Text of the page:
As for Mr Delgado, he also produced only a single witness statement. He was defensive in the way that he gave his evidence under cross-examination, taking pains to minimise the extent of his knowledge of and involvement in the Contractor’s activities. On occasions, his answers were so evasive that it was necessary for me to intervene and to direct him to answer the question.
In forming my views on the limited areas of factual dispute to which the oral evidence of these witnesses is relevant, I have of course paid close attention to the demeanour of the witnesses in the witness box as they gave their evidence to me. I have, however, also borne in mind the period of time that has passed since the events with which this trial is concerned. It is inevitable that memories have faded or been changed by the passage of years. In those circumstances, I must take into account the likelihood that the contemporary documents, the admitted or incontrovertible facts, and the overall probabilities will now provide a more reliable guide to the truth of what happened than the memories of the witnesses  .
THE IMPORTANCE OF GIVING THE SOURCE OF INFORMATION AND BELIEF
This was looked at in detail in a post last week. Giving the source of information and belief is a mandatory obligation.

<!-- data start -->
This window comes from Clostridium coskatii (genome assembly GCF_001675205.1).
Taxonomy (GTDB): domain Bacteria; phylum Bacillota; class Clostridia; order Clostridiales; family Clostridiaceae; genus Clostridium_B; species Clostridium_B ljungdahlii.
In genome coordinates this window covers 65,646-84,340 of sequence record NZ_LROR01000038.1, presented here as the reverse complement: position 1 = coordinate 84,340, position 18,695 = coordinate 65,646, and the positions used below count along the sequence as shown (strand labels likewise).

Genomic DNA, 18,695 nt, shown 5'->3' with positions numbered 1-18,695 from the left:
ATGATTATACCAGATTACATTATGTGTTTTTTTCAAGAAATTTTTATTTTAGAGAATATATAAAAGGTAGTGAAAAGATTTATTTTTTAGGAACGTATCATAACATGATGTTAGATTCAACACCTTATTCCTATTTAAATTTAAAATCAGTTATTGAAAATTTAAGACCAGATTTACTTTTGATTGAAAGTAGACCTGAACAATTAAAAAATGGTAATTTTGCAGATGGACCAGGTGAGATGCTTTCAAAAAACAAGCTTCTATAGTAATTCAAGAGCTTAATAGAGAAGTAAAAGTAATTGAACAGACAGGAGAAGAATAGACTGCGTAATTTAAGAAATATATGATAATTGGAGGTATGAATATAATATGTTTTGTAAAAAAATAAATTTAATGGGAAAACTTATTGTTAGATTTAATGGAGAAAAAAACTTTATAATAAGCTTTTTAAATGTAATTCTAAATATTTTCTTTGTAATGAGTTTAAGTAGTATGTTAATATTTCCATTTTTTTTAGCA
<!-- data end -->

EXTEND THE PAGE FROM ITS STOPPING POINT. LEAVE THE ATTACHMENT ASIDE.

This was identified by the judgment tin Hellard & Anor v Graiseley Investments Ltd & Ors  EWHC 2664 (Ch).
Paragraph 19.4 of the Chancery Guide goes on to confirm the long-standing principle that witness statements must indicate ‘which of the statements made are made from the witness’s own knowledge and which are made on information and belief giving the source of the information or basis for the belief. As a general rule, the witness should ‘identify by name’ any such source: Consolidated Contractors International Co SAL v Masri  EWCA Civ 21.
More fundamentally it is a requirement of the rules themselves. CPR 18.2.
18.2 A witness statement must indicate:
(1) which of the statements in it are made from the witness’s own knowledge and which are matters of information or belief, and
(2) the source for any matters of information or belief.